Tree Climbing Spikes / Spurs

Tree Climbing Spurs (also called Tree Climbing Spikes and other names) are useful in tree removal and spar work. WesSpur stocks a huge selection of tree climbing spikes and full range of replacement climber gaffs, straps, and accessories. Browse by category, or see or most popular tree climbing spikes below.

Spur Climbers Extended Guide

WesSpur's Dave Stice goes over spur climbers materials, climber pads, and gaff lengths for tree work. The 2024 update video covers Distel, Notch, and newer spur climbers at WesSpur.

Spur Climbers

Tree climbing spikes, hooks, climbers, irons - all these are names for a pair of climbing spurs. “Gaff” refers to the spike of the spur only. Spurs are useful in removals, especially spar work. Spur climbing damages trees, piercing their protective layers and opening pathways for disease and insects to further damage the tree. Spurs should be reserved for tree removals.

Choosing Your Climbers

You have more choices in selecting your next pair of tree climbing spikes than ever before. Here are some factors to consider.

Spur Body

Spur climber body impacts the overall weight of your climbing spurs and the comfort of the climbing experience. The angle of the climber body, gaff position, and width of the stirrup will all affect climbing ergonomics. The spur body material will affect the weight and cost of your climbers.

  • Steel climbers are durable, affordable, and sometimes heavier
  • Aluminum climbers are likewise durable, and often lighter
  • Titanium is very lightweight, but an expensive material
  • Carbon fiber makes an extremely lightweight climber

Spur Pad Selection

Many spur climbers come with integrated pads and cuffs - for instance, Distel, Talon, or Notch climbers. These brands use proprietary cuffs with internal padding, and offer good support and fit, but limit you to the pads they come with. You can also build a set of climbing spikes with your preferred spur brand, material, and pads of choice. Building your own tree climbing spikes takes a little more research, but gives you the most options.

We break down spur climber pads into Rigid Pads and Soft Pads. Rigid pads include a metal insert that provides increased support and protection from the spur shank digging into the leg, at the cost of a little extra weight. This is a good trade off for the increased comfort and support. Soft pads give less protection, but are generally lighter and cheaper. No matter the type of pad, a larger surface area distributes weight better & tends to be more comfortable. Pads that use 2 straps or a wide hook & loop closure are popular.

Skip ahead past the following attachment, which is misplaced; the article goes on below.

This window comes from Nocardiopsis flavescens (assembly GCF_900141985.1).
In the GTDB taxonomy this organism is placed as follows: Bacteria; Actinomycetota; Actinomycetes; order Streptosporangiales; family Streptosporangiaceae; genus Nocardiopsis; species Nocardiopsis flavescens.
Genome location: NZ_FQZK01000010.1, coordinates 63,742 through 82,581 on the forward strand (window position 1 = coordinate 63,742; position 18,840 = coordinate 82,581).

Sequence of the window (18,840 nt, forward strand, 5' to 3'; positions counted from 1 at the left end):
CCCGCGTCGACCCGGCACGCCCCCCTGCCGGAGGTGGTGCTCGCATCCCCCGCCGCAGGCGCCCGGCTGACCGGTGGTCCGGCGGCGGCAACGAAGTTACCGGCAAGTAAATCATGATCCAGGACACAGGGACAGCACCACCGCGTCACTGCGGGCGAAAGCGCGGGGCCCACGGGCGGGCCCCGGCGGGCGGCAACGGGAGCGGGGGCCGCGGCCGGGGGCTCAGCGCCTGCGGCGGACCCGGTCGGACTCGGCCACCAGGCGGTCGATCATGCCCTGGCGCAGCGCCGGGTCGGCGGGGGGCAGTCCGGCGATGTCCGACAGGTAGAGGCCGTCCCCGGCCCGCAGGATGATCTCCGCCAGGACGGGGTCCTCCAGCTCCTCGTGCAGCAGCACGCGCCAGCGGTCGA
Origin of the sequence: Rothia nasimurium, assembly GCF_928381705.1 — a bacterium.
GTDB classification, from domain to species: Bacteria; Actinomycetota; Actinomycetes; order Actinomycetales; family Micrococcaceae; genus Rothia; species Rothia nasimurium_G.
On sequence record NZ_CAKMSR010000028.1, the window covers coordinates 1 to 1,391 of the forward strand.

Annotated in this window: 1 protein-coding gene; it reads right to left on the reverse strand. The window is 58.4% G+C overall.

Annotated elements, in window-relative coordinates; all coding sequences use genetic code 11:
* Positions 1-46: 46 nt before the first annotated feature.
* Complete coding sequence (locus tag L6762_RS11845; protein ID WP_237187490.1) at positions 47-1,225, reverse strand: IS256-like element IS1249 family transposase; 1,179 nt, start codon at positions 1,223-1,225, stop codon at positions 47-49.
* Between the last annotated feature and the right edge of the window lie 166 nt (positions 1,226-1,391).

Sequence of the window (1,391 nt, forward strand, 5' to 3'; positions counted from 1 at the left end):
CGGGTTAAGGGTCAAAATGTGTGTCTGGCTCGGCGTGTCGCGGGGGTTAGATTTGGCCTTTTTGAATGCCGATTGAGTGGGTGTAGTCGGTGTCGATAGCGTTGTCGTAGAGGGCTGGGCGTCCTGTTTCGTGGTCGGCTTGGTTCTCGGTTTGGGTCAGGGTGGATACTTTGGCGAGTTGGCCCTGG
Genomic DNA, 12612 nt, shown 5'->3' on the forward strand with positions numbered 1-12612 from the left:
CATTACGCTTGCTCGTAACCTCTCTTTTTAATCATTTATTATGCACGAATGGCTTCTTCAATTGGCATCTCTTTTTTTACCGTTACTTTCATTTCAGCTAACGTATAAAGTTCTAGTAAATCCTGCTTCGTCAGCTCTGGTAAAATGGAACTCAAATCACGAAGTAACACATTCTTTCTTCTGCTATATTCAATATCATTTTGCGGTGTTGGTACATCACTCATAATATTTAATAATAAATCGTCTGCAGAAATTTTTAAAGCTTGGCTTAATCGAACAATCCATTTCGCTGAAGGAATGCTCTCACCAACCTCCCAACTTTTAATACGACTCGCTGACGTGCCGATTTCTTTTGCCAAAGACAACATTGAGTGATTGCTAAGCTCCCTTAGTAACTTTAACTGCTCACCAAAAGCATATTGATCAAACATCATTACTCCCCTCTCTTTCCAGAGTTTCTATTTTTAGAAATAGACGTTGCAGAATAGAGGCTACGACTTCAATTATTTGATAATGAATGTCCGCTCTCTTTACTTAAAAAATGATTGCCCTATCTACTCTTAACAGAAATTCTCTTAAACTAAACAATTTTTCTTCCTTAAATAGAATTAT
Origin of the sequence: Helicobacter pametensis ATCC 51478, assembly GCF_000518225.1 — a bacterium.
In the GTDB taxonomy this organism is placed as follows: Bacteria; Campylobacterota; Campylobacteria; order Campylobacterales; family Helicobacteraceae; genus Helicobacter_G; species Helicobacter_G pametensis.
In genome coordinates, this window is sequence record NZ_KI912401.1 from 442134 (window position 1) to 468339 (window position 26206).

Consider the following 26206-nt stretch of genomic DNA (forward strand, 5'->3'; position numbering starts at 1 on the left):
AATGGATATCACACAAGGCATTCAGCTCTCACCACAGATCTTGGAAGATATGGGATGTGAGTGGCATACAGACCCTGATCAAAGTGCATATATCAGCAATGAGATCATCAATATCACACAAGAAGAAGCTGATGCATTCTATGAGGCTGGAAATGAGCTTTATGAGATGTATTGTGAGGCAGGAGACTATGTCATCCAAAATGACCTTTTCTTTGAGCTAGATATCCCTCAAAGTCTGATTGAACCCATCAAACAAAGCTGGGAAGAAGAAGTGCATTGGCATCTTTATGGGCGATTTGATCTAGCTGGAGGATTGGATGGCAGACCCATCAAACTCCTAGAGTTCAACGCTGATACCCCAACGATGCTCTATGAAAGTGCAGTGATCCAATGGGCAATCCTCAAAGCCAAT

Gaff Length - Tree, Pole, or Hybrid?

‘Gaff’ is the actual spike on your tree climbers. The length of the gaff varies by manufacturer, but are generally offered in tree, pole, or hybrid.

Tree gaffs are long - usually 2 3/4” or longer. The extra length in a tree gaff penetrates the thicker bark in trees like firs, Ponderosas, and redwoods to get purchase in the trunk wood.

Pole gaffs are shorter - usually 1 1/2” to 1 3/4”. These shorter spikes get their name from their use in climbing utility poles. Pole gaffs are also good for use on thin-barked trees, like many hardwoods and palm trees.

Hybrid gaffs are mid-length spikes - usually about 2 1/4” long. These are a good choice for flexibility, giving good performance on a wide range of trees. WesSpur puts Buck Hybrid gaffs in our tree climber kits.

What else do I need to climb on spurs?

You will need a climbing harness with hip D rings for attaching a flipline, climbing rope and system, helmet, and other PPE. Safety regulations require two points of attachment in the tree when cutting, which usually means a climbing rope system. Our tree climber starter kits give you climbing spurs, harness, flipline, and other gear selected to work together.